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World's first hydrogen powered hybrid ferry combines hydrogen, solar, wind and diesel power


December 7, 2010

Rendering of the New York Hornblower Hybrid (Image: Statue Cruises)

Rendering of the New York Hornblower Hybrid (Image: Statue Cruises)

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Hybrid vehicles are becoming more and more commonplace on our roads and now the world's first hydrogen powered hybrid ferry is set to take to the water off New York. Following on from the 2008 launch of the San Francisco Hornblower Hybrid that runs on a combination of solar, wind and diesel power, the new 1,400-hp New York Hornblower Hybrid adds another energy source to the mix with hydrogen fuel cells to complement its clean Tier 2 diesel engines, solar panels and wind turbines.

Due to be completed in April 2011, the New York Hornblower Hybrid will generate power from a proton exchange membrane fuel cell that turns hydrogen into electricity. The solar panels and wind turbines will help power the vessel, while the diesel engines will kick in to cover additional energy needs.

When completed, the 600-passenger New York Hornblower Hybrid will feature an outdoor sundeck and two interior decks, including one with glass walls. Its eco-friendly construction materials include recycled glass countertops, LEED-certified carpet and aluminum wall coverings. Additionally, LED video screens and lighting will help minimize energy use, while long-life, low VOC (volatile organic content) paints will cover the vessel's exterior.

Both the San Francisco Hornblower Hybrid, which was the first hybrid ferry in the United States, and the New York Hornblower Hybrid were created by San Francisco-based Hornblower Cruises & Events, which also operates Statue Cruises.

"By combining hydrogen, solar and wind power, Hornblower will minimize its environmental impact as we transport guests to popular national landmarks like the Statue of Liberty and Ellis Island. Our goal is to reduce emissions to the greatest extent possible, with a goal in the future to eliminate them entirely during a cruising day," says Terry MacRae, CEO of Statue Cruises and Hornblower Cruises & Events.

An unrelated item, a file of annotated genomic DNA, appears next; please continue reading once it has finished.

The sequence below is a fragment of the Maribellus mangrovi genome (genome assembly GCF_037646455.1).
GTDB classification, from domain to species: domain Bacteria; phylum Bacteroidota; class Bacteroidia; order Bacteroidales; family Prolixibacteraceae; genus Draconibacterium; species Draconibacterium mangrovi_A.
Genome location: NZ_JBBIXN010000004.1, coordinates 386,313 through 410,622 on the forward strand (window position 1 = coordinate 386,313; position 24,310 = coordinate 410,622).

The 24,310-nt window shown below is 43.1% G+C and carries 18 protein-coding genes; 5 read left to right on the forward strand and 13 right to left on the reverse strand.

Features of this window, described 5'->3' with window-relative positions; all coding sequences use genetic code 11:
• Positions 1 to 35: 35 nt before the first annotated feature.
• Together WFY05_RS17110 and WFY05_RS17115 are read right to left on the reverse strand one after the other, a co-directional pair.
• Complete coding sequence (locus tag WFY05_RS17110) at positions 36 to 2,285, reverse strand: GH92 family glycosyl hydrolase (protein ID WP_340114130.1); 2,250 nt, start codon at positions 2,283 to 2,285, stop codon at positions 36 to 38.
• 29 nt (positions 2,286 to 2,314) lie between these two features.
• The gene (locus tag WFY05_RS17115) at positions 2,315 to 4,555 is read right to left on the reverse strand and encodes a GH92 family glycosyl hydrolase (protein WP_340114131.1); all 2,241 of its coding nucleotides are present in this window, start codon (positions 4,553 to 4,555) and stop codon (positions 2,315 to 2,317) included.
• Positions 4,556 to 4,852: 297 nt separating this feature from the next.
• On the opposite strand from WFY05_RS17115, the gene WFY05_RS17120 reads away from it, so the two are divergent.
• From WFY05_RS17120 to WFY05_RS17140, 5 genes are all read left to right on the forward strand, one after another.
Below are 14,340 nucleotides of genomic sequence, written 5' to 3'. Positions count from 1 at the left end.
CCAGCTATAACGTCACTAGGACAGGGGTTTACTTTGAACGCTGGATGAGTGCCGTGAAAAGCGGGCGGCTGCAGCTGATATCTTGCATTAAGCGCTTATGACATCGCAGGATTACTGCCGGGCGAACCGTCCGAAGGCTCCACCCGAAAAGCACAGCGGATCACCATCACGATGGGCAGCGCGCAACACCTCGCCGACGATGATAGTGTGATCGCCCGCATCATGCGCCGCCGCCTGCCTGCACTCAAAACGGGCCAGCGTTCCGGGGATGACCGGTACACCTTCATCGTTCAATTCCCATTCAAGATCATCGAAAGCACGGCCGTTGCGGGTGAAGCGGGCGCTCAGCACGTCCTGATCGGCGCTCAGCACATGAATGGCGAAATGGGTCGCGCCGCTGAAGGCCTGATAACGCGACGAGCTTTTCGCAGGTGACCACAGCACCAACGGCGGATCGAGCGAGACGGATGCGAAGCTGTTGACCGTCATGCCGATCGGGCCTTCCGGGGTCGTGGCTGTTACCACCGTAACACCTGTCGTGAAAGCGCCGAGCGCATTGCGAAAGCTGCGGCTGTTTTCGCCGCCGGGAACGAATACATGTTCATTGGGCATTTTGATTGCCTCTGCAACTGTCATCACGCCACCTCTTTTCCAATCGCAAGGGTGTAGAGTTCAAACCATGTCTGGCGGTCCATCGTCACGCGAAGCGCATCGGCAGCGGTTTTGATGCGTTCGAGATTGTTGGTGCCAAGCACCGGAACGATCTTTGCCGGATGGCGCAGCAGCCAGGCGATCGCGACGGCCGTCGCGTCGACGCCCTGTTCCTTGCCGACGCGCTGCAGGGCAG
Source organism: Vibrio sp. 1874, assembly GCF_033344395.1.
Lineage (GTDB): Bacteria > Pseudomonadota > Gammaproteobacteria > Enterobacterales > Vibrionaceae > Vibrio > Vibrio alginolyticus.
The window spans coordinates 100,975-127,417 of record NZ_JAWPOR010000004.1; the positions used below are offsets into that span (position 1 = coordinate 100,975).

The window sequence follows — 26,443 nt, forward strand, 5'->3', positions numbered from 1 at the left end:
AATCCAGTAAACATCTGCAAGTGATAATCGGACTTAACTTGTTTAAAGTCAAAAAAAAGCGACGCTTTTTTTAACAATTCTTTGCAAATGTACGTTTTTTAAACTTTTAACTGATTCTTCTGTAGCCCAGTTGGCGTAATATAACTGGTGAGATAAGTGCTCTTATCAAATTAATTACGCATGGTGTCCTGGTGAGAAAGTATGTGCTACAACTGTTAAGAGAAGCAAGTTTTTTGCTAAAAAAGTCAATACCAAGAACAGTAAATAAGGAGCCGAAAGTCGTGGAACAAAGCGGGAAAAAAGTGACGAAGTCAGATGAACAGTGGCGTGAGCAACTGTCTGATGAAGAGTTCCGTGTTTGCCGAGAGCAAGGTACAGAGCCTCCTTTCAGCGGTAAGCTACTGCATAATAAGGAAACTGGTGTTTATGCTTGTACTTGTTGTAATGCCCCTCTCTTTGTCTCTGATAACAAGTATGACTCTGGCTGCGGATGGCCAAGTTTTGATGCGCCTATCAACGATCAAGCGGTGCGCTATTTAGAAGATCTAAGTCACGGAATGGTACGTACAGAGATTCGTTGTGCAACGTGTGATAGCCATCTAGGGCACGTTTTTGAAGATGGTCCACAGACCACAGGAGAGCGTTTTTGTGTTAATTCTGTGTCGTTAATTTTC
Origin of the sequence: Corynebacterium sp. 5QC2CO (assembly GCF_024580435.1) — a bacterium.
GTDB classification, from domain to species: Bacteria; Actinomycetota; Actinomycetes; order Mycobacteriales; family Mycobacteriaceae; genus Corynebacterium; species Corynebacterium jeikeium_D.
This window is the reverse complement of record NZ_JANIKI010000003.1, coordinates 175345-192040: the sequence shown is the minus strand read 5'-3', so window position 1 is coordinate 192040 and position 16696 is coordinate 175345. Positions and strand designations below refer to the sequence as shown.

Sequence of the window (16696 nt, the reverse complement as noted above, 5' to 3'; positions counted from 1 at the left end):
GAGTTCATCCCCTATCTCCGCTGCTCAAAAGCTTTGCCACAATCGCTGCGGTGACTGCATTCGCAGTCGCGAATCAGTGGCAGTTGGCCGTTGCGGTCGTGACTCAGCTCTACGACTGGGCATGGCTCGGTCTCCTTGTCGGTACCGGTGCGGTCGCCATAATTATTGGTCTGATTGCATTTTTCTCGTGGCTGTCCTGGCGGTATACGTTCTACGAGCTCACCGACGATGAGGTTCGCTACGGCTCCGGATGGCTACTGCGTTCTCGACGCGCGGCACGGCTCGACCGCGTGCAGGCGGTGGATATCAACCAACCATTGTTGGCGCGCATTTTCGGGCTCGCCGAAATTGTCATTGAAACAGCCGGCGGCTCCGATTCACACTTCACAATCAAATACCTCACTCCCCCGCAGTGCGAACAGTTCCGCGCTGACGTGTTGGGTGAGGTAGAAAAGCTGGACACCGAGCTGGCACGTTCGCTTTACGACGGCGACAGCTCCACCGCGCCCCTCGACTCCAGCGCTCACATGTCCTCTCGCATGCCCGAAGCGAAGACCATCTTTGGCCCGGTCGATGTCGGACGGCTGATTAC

MacRae also says the technology used in the HornBlower Hybrid is scalable to other hybrid ferries, hybrid yachts and even hybrid tug boats.

"This is a genuinely breakthrough project, not only for us but for the U.S. marine industry. This boat will produce minimal carbon emissions and sip, rather than guzzle, diesel fuel. Along the way it will help make New York harbor a cleaner, safer and more pleasant place," said Gavin Higgins, Vice President for Business Development at Derecktor Shipyards, which is constructing the ferry in Bridgeport, Connecticut.

About the Author
Darren Quick Darren's love of technology started in primary school with a Nintendo Game & Watch Donkey Kong (still functioning) and a Commodore VIC 20 computer (not still functioning). In high school he upgraded to a 286 PC, and he's been following Moore's law ever since. This love of technology continued through a number of university courses and crappy jobs until 2008, when his interests found a home at Gizmag. All articles by Darren Quick

This is nonsense. Hydrogen is not an energy source. At best it\'s a bad store of energy. Hydrogen is expensive to make both in terms of energy and economic costs. Typical electrolysis of water consumes 4 times the energy remaining in the liberated hydrogen. Once you have the hydrogen it\'s painful to store as it\'s prone to leak. If they\'re using hydrogen as the storage for their wind turbines and solar panels, they\'d be better off just using batteries.

Plasma Junkie

I just like this report and hopes for mankind is just getting better! Perhaps H2O would be a great shot for future energy for all of us! If we can technologically separate Hydrogen and Oxygen from water we can max out to give great energy from water too!

Leong Hee Chan

Hydrogen is the future ENERGY CARRIER and this is a novel application.

Dr.A.Jagadeesh Nellore(AP),India

Anumakonda Jagadeesh

I don\'t see any evidence of wind power? How is the hydrogen produced because that is a relatively inefficient process, and/or uses hydrocarbons.

Monohulls aren\'t particularly energy-efficient, and it seems that if they wanted to really reduce energy consumption they would go with a catamaran design like those in Brisbane and the Solar Sailor www.solarsailor.com.

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